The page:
More news leaves Americans no better informed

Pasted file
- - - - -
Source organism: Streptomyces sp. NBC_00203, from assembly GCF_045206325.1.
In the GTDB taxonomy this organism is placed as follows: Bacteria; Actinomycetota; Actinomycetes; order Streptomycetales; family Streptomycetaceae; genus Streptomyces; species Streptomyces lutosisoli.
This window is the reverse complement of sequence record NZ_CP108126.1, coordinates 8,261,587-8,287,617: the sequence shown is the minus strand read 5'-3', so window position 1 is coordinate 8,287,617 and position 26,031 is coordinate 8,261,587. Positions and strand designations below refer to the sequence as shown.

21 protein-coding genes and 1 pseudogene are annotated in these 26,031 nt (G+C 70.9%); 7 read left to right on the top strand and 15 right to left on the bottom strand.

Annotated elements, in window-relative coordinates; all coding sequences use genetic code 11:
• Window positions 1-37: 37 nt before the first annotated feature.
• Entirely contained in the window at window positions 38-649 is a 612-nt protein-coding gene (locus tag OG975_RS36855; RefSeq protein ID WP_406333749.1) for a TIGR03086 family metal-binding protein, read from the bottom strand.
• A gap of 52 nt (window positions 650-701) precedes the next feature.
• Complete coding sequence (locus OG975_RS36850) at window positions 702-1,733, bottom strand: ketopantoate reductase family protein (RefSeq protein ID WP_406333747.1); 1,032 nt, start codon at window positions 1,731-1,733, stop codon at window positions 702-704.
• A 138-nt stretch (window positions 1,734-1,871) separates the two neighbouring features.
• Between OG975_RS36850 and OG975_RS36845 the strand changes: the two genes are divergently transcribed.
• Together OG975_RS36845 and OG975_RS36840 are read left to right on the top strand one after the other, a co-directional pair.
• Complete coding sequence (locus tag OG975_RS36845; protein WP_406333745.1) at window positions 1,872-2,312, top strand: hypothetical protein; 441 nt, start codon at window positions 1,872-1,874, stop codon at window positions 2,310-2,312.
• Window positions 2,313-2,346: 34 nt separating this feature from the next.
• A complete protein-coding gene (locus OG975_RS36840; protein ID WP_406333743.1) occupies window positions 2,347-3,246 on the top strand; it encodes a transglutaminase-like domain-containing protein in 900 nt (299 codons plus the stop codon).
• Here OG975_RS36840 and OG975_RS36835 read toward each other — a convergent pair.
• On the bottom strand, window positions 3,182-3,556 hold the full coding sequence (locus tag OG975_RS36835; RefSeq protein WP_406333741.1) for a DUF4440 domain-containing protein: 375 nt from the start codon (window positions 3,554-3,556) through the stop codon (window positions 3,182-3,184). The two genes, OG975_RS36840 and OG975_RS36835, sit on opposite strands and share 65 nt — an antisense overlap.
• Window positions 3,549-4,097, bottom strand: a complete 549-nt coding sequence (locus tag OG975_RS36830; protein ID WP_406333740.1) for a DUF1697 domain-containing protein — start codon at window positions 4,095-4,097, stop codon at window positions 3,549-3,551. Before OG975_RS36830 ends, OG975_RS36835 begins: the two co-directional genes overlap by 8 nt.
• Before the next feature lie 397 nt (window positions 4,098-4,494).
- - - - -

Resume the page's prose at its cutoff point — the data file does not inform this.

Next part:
first_imgWASHINGTON (AP) — Americans’ knowledge of national and international affairs has changed little in two decades despite the emergence of 24-hour cable news and the Internet as major news sources. People surveyed in February were slightly less able than those polled in 1989 to name the vice president, their state’s governor and the president of Russia but slightly more able to answer other questions correctly about national politics, according to a poll released Sunday by the Pew Research Center for the People & the Press. Of the 1,502 adults survey in February, 69 percent correctly answered Dick Cheney when asked who was the vice president, compared with 74 percent who correctly responded Dan Quayle when the same question was asked in 1989. Two-thirds correctly named their state’s governor in February compared with three-fourths who got that right in 1989. However, nearly half — 49 percent — correctly answered that Nancy Pelosi was speaker of the House now, compared with 14 percent who in 1989 correctly named Tom Foley as speaker. Three-fourths — 76 percent — knew that Democrats control the House compared with 68 percent who answered that correctly in 1989. In the latest survey, 93 percent correctly identified Arnold Schwarzenegger either as California’s governor or an actor and Hillary Clinton either as a senator, presidential candidate or former first lady. Nearly two-thirds, 65 percent, correctly identified Condoleezza Rice as secretary of state, 62 percent identified Indianapolis Colts quarterback Peyton Manning and 61 percent identified Sen. Barack Obama correctly. Only 15 percent correctly identified Senate Majority Leader Harry Reid. Nearly nine in 10 — 88 percent — were aware of President Bush’s plan to increase troop levels in Iraq, and a third knew that the new minimum wage proposed in Congress would be $7.25 an hour. The most knowledgeable — the 34 percent of those surveyed who could answer 15 or more of 23 questions correctly — were four times more likely to say they enjoyed keeping up with the news “a lot” than those who answered nine or less questions correctly. More than half of those in the most knowledgeable category listed as news sources cable TV shows such as the “Daily Show,” the “Colbert Report” and the “O’Reilly Factor,” major newspaper Web sites, the “PBS NewsHour with Jim Lehrer,” Rush Limbaugh’s radio show and National Public Radio. More than 40 percent of the most knowledgeable group said they regularly get information from news magazines, local daily newspapers, CNN and Web sites Google and Yahoo along with and TV news sites on the Internet. 160Want local news?Sign up for the Localist and stay informed Something went wrong. Please try again.subscribeCongratulations! You’re all set!last_img read more